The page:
Wickiup Reservoir, Oregon

Wickiup Reservoir, Oregon

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The reservoir covers an area on the Deschutes River which was known as the Wickiup's. It was a camping area for Native Americans during the fall. Wickiup Dam was started in 1939, and was completed in 1949. Wickiup Reservoir is very rich, highly productive, relatively warm water and cooler deep channels generate some of the finest fishing in Central Oregon. Wickiup is renowned for its brown trout over 20 pounds and normal catches in the 5 to 8 pound range. Many large brown trout are brought into Twin Lakes Resort to be weighed and photographed, but most people never see the largest fish they hook. Long distance releases are routine. Wickiup also has a reputation for good numbers of kokanee and coho salmon and decent populations of rainbow trout, brook trout, whitefish, and the unwanted chub. Large numbers of fishermen and women are entertained here each year. At full pool, Wickiup Reservoir covers 10,000 acres and is the largest of all the Cascade lakes. Located along the Deschutes River, it is the second irrigation reservoir on the Deschutes, about six miles downriver from Crane Prairie Reservoir.
The largest trout each year are usually caught the first two weeks of fishing season when the big browns are ravenous after a long winter under the ice. There are some true giants in here; a former state record brown trout from Wickiup weighed 24 pounds, 14 ounces. A brown trout caught opening day of 1998 weighed over 26 pounds. Larry Marecek of Salem caught the monster brown using a rainbow-colored Rapala. They are mostly natural reproduction, although fingerlings are stocked every spring. Numbers are excellent.
There are anglers here whose lives are dedicated solely to fishing for the brown trout at Wickiup. One should try using lures or plugs that imitate fleeing baitfish to entice these predatory browns.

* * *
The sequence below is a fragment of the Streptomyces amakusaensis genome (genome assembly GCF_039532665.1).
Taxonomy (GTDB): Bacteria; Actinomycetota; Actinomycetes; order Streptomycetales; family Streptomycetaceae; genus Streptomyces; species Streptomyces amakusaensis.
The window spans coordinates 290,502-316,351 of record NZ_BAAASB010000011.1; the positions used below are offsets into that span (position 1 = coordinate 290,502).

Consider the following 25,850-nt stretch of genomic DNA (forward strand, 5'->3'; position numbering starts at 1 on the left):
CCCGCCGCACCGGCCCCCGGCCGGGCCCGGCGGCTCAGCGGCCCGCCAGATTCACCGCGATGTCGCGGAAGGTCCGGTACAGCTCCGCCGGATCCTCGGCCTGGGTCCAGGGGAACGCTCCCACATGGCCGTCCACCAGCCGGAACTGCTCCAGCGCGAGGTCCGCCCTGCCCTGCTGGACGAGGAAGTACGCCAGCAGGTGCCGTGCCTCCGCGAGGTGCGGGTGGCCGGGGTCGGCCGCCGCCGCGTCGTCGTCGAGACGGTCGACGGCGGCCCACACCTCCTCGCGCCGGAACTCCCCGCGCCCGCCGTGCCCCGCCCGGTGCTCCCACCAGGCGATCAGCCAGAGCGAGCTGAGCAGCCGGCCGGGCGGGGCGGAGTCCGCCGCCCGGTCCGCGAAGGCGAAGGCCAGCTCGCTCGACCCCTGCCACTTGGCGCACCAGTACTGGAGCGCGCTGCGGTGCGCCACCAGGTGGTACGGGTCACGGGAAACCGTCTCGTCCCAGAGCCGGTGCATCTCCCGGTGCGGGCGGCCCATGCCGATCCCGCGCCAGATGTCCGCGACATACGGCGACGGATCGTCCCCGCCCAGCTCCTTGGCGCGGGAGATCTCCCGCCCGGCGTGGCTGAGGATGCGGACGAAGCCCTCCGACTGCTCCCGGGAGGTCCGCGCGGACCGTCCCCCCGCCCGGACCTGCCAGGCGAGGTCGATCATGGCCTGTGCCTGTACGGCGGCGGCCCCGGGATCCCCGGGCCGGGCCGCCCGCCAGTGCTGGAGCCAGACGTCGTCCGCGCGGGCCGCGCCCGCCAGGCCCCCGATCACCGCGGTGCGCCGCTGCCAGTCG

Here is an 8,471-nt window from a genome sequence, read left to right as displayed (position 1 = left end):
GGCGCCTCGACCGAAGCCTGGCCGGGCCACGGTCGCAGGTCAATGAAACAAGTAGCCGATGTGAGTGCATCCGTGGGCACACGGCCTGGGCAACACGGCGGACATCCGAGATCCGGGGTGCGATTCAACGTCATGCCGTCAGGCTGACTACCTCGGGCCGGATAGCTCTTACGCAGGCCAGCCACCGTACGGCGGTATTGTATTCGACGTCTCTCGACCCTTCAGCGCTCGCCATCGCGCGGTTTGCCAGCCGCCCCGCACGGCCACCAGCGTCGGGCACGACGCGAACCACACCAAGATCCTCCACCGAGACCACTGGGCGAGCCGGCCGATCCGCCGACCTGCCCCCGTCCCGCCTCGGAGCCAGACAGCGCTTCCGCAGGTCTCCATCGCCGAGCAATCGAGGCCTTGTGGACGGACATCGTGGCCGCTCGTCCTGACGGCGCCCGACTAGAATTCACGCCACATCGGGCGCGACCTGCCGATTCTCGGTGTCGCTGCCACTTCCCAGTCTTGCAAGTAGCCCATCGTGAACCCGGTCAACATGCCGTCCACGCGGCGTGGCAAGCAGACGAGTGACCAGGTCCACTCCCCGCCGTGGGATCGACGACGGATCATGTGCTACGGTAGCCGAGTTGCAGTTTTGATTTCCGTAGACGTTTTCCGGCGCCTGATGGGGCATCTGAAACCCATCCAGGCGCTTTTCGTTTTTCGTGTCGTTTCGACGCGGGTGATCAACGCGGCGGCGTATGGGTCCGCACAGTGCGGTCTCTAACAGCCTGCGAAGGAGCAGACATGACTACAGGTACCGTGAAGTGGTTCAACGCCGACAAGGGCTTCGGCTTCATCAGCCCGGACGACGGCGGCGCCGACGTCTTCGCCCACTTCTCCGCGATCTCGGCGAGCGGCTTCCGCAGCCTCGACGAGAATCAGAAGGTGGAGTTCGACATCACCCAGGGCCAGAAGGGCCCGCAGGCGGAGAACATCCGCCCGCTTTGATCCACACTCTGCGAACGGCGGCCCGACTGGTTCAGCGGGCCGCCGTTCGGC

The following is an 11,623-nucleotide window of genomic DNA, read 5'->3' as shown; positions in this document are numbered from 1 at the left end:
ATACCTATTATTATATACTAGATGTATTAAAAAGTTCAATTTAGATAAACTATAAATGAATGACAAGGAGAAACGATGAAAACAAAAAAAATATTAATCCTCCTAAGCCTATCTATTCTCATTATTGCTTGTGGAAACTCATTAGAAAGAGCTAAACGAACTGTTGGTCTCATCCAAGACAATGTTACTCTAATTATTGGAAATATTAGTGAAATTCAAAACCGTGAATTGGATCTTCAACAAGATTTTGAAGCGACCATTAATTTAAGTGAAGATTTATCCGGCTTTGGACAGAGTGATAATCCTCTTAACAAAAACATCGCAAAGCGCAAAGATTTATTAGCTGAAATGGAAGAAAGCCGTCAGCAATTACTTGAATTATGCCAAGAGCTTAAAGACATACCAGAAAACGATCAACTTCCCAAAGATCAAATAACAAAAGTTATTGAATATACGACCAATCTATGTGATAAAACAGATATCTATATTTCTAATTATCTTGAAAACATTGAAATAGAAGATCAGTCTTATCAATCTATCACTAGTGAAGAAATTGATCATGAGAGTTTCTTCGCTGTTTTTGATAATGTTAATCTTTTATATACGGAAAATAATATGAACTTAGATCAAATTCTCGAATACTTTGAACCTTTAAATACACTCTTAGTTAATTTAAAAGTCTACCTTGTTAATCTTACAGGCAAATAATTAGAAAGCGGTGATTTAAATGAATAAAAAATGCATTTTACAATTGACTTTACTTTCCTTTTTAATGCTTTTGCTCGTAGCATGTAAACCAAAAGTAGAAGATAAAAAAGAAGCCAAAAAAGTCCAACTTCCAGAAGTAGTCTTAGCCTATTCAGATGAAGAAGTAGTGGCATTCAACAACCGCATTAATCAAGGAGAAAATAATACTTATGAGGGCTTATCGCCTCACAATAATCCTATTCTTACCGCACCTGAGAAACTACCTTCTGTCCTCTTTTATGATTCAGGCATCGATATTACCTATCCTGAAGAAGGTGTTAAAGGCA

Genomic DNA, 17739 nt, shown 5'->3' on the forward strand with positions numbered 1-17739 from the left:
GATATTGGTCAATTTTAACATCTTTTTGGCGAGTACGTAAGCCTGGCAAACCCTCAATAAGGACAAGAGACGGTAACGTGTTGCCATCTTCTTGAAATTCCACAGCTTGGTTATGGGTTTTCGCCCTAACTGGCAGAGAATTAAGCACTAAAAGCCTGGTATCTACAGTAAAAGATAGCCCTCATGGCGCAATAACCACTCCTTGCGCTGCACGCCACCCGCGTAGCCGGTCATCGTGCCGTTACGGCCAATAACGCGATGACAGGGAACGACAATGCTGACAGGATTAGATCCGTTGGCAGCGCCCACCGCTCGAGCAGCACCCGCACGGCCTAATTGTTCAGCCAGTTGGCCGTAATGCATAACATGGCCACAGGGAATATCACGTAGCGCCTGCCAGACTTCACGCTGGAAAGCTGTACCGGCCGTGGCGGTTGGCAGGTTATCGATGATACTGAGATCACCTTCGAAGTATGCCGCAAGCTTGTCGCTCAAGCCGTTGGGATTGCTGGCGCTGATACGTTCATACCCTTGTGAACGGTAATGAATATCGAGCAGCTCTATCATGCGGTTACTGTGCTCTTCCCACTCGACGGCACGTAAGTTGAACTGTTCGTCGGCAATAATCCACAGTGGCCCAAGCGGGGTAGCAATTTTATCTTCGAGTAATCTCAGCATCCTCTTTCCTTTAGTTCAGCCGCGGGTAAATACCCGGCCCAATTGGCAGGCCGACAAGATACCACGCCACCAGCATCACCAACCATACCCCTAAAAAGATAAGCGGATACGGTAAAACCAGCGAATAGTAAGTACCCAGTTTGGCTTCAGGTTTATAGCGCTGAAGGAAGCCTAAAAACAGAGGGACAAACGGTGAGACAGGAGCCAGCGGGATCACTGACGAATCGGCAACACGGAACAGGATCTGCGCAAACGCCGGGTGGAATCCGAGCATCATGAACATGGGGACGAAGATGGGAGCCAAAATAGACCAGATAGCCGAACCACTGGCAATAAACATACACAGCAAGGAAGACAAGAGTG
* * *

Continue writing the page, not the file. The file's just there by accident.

Wickiup experiences extreme water fluctuations due to irrigation draw downs. Over half of the reservoir’s water can disappear over the fishing season. The deepest point in the reservoir, at the intersection of the Deschutes and Davis Channels, is 60 feet maximum depth. Heavy draw downs and very low water does not seem to have any adverse effect on the fishery. In fact, the brown trout may be even fatter after having their finny food source concentrated for them.
A boat is necessary to fish most effectively at Wickiup, although early in the season shore fishers do all right. The best boat ramp is at the west end of Gull Point Campground with another good one just east of the camp­ground. The character of the shoreline at Wickiup is as variable as the water level. At full pool, Wickiup is a beautiful, pine-edged lake, with some willows and sandy beach areas. At low water, steep soil and gravel banks drop abruptly to the water. Other banks become mucky hazards. Obstacles emerge at low water including many stumps and structures added in the Deschutes and Davis arms by ODFW.

Information Source: Deschutes National Forest



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